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SqlDataReader Simplified

, 15 Apr 2011
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Shorten the amount of code needed to use a SqlDataReader

Introduction

Welcome to my first article ever. I hope it will be useful to some of you. Let's start... Almost everyday I code software, I use SqlDataReader because it is very fast and simple to use. Since I use it that much, I realized that if I simplify a bit more the process of creating and destroying it, it would reduce the amount of code needed and also increase readability.

Let's see the standard usage of a SqlDataReader:

using (SqlConnection conn = new SqlConnection(ConnectionString))
using (SqlCommand comm = new SqlCommand("Sales by Year"))
{
  conn.Open();

  comm.Parameters.Add("Beginning_Date", 
	SqlDbType.DateTime).Value = DateTime.Parse("1997-01-01");
  comm.Parameters.Add("Ending_Date", 
	SqlDbType.DateTime).Value = DateTime.Parse("1997-12-31");

  comm.CommandType = System.Data.CommandType.StoredProcedure;
  comm.CommandTimeout = 60;

  using (SqlDataReader dr = comm.ExecuteReader())
  {
    while (dr.Read())
    {
      DateTime ShippedDate = (DateTime)dr["ShippedDate"};
      int OrderID = (int)dr["OrderID"];
      Decimal Subtotal = (Decimal)dr["Subtotal"];
      string Year = (string)dr["Year"];
    }
  }
}

You have to use 3 using statements and also not forget to open the connection before executing reader. To improve that, I have created a class named DataReader that does some of the work for you.

Using the Code

Here is what the same code looks like with the DataReader class:

using (DataReader dr = new DataReader("Sales by Year",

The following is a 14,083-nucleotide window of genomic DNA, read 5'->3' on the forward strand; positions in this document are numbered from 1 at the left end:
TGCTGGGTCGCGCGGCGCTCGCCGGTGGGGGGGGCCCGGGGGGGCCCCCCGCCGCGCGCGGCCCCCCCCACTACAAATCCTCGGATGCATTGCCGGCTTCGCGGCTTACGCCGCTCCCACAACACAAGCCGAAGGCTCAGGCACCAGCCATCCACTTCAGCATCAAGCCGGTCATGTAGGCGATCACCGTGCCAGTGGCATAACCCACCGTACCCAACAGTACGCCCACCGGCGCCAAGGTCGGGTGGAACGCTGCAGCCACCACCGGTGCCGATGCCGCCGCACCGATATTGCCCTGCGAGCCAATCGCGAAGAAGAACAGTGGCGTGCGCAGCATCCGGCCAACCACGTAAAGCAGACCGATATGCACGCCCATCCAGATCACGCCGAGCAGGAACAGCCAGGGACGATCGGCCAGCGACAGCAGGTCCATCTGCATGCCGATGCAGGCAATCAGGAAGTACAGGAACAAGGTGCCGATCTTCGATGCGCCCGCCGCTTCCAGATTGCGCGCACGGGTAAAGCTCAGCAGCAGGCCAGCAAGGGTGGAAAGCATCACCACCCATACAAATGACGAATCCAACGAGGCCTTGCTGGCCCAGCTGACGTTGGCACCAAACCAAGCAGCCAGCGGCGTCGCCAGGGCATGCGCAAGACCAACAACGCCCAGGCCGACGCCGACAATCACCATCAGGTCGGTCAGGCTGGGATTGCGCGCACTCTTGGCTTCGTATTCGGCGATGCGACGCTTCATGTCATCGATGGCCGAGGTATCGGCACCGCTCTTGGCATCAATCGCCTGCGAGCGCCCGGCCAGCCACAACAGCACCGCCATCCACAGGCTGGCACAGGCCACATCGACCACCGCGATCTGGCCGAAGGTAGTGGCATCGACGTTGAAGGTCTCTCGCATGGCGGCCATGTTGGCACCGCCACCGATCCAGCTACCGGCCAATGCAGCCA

System.Data.CommandType.StoredProcedure, 60))
{
  dr.Parameters.Add("Beginning_Date", 
	SqlDbType.DateTime).Value = DateTime.Parse("1997-01-01");
  dr.Parameters.Add("Ending_Date", 
	SqlDbType.DateTime).Value = DateTime.Parse("1997-12-31");

  while (dr.Read())
  {
    DateTime ShippedDate = dr.GetDateTime("ShippedDate");
    int OrderID = dr.GetInt32("OrderID");
    Decimal Subtotal = dr.GetDecimal("Subtotal");
    string Year = dr.GetString("Year");
  }
}

Now let me explain a little bit what I have done.

First of all, I did not inherit from SqlDataReader since it does not have a constructor defined. Maybe it is possible to instantiate SqlDataReader without calling SqlCommand.ExecuteReader but I did not try it. Instead, I have only implemented IDisposable to let me use using statement.

You can also see in the above code that I am using dr.GetDateTime() with a column name. In the SqlDataReader, it is only possible to use it with the index of the column. I have also added some validation to the Get* functions: when the value is DbNull, then I return the default value of the type. If it is not the behavior that you want, you can still use the syntax dr[ColumnName] or dr[index] to get the DbNull value.

Points of Interest

Since my primary language is not English, I hope I did not make too many errors, but feel free to send good or bad comments so I can learn.

Hope it helps at least one person.

Thank you for reading.

History

  • 15th April, 2011: Initial release

License

This article, along with any associated source code and files, is licensed under The Code Project Open License (CPOL)

About the Author

DizZ
Software Developer
Canada Canada
The first ever language I started with was QuickBasic and soon I switched to Borland C++ 3.0. Then I attended computer science school where I learned Cobol, Access and ASP. Now I use VB6, VB.NET, C#, ASP.NET, PHP languages with MSSQL and MySQL databases.

Comments and Discussions

 
GeneralThoughts PinprofessionalPIEBALDconsult4-Oct-13 3:45 

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